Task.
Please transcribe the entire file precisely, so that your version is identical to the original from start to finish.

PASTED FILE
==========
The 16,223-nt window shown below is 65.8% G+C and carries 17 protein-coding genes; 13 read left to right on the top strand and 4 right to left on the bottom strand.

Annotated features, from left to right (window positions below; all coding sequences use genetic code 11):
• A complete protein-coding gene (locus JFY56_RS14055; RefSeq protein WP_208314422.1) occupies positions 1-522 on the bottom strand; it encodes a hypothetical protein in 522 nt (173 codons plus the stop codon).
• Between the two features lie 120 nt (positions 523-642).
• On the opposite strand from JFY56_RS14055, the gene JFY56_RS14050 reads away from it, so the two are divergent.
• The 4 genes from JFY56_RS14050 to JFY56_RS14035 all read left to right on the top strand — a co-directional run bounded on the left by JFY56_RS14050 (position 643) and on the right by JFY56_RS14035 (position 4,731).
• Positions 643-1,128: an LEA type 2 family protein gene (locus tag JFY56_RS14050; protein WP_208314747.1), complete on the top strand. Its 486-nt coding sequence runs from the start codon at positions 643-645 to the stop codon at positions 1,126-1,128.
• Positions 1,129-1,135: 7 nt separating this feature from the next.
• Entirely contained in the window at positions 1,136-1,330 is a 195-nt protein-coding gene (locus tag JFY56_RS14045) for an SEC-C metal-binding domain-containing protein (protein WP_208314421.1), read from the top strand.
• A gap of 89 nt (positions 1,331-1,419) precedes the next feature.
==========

The 16,223-nt window shown below is 65.8% G+C and carries 17 protein-coding genes; 13 read left to right on the top strand and 4 right to left on the bottom strand.

Annotated features, from left to right (window positions below; all coding sequences use genetic code 11):
• A complete protein-coding gene (locus JFY56_RS14055; RefSeq protein WP_208314422.1) occupies positions 1-522 on the bottom strand; it encodes a hypothetical protein in 522 nt (173 codons plus the stop codon).
• Between the two features lie 120 nt (positions 523-642).
• On the opposite strand from JFY56_RS14055, the gene JFY56_RS14050 reads away from it, so the two are divergent.
• The 4 genes from JFY56_RS14050 to JFY56_RS14035 all read left to right on the top strand — a co-directional run bounded on the left by JFY56_RS14050 (position 643) and on the right by JFY56_RS14035 (position 4,731).
• Positions 643-1,128: an LEA type 2 family protein gene (locus tag JFY56_RS14050; protein WP_208314747.1), complete on the top strand. Its 486-nt coding sequence runs from the start codon at positions 643-645 to the stop codon at positions 1,126-1,128.
• Positions 1,129-1,135: 7 nt separating this feature from the next.
• Entirely contained in the window at positions 1,136-1,330 is a 195-nt protein-coding gene (locus tag JFY56_RS14045) for an SEC-C metal-binding domain-containing protein (protein WP_208314421.1), read from the top strand.
• A gap of 89 nt (positions 1,331-1,419) precedes the next feature.